Marketing consultant Jerry Montgomery spent the weekend February 27 and 28 in Southeast Florida touring garden centers at Walmart, Lowe’s, Home Depot and other retail locations. Below are his findings in the Miami and Fort Lauderdale areas.
The weather was ideal for gardening with day temperatures in the low 70s. It did rain in the late afternoon on Saturday, the 27th, but the weather was sunny and warm on Sunday, the 28th. It was somewhat surprising to observe how little traffic there was at retail. Of course, traffic varied by time of day and there was a steady stream of it. But very few stores were crowded, with Costco being the exception. It seemed to be at capacity.
Walmart is sticking with its “less-is-more” concept with minimal SKUs and a major focus on outdoor foliage. Lots of damage was observed in this area coming out of one of the coldest winters in recent history. The major items in the annual category are 4-inch annuals and 10-inch hanging baskets, with a smattering of premium items.
Lowe’s has more of a focus on premium items than the other national retailers with fairly large displays of the Garden Club Select premium line. In its Florida stores, Lowe’s offers a category called “Florennials” that offers annuals and perennials that will survive in the wide range of conditions in the Florida. Florennials are obviously positioned to compete with the Home Depot’s Florida Friendly brand, with very aggressive pricing.
Every Lowe’s store offered the new “Grow Your Own” vegetable brand, with varying levels of sell-through. It seems as though the quart herb SKU was enjoying much greater sales velocity than the one 1-gallon vegetable SKU. The quart herb retails at $2.48 versus a Bonnie Plant 5-inch at $3.48, while both lines offer the 1-gallon at $5.98. It does not appear many consumers are buying $6.00 tomato plants.
Home Depot has more of a focus on basic annuals with large displays of 4-inch annuals, T-18 landscaper trays and 10-inch basic hanging baskets. Its branded products include Viva, Proven Winners and Vigoro–all offered in small quantities except for Vigoro their house brand.
Viva has added some new petunias to its offerings, including ‘CrÃ¨me Brule,’ ‘Inc-Red-ibel’ and ‘Rhythm and Blues.’
Flamingo Road Nursery
Flamingo Road Nursery is a first-class garden center–or, you might say, an outdoor living center and a recently added farmer’s market that attracts a lot of attention. Huge inventories of upscale patio containers in an array of sizes and types. The personnel were friendly, very knowledgeable and more than willing to answer questions and provide advice. Flamingo Road is a very impressive retailer that was busier than all the other retailers we visited.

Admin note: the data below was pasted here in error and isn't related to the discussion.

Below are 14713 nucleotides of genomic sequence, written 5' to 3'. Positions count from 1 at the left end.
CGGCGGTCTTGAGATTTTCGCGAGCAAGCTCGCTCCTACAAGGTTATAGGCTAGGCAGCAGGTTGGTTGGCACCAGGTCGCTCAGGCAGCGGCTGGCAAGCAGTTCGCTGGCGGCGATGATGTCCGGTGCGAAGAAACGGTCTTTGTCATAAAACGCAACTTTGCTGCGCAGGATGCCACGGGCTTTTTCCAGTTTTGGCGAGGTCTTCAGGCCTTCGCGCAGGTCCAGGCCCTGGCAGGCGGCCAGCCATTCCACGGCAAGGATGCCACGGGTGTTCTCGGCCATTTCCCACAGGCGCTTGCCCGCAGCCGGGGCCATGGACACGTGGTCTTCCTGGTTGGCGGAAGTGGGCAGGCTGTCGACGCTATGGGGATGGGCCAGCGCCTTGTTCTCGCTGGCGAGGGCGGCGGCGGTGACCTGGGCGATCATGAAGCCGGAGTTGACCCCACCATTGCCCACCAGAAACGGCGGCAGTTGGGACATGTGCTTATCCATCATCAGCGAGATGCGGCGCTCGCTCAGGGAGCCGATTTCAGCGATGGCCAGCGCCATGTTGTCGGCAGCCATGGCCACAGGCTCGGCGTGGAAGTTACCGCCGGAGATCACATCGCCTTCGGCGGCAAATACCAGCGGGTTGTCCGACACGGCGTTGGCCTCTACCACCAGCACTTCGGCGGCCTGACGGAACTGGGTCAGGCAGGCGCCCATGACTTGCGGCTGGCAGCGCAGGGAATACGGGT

Sam’s Club only offered two items in the outdoor gardening category:
– 12-inch fiber hanging baskets retailing at $23.62
– 14-inch patio pot combos retailing at $25.02
Costco offered large qualities of orchids along with Elatior begonias and one annual item.
–6-inch orchids with a clay pot retailing at $17.99
–1-gallon Cymbidium orchids at $19.99
–Four 4-inch Elatior begonias retailing at $8.99
–10-inch patio pots retailing at $10.99
It was interesting to note how few patio pots were available for sale at the national retailers. Container gardening has exploded over the past five years but the availability is clearly behind the demand.
In the vegetable category, other than Lowe’s “Grow Your Own” program, I only observed minimal generic vegetables at Walmart–and they were primarily a cole crop. Bonnie Plants still controls 80 to 90 percent of the vegetable category at the national retailers.
The Bonnie Plants brand has a tremendous following among the consumers and any effort to compete with it will not be easy or quick.
I did finally see one Lowe’s store that offered the Wave brand, which is really surprising for such a nationally recognized brand. In the 50-plus retailers I visited over two weekends, Wave was only available at one store. It’s a real missed opportunity for the retailers and growers.
We did see the popular Calliope geranium at Lowe’s in 12-inch baskets. For the most part, they were well done. Home Depot offered the Calliope geranium under the name “Big Red” in quarts and gallons.
Other than three new petunias in the Viva program, I did not see anything new for the season in the annual category.
About the author: Jerry Montgomery is a 40-year veteran of the floriculture industry and has worked for distributor companies, breeders and large growers specializing with a focus on sales and marketing. As an industry consultant, he works for large growers, distributors and breeder/producers. His focus is to understand the market dynamics from breeder to consumer through intense retail travel, visiting almost 1,500 stores since January 2008.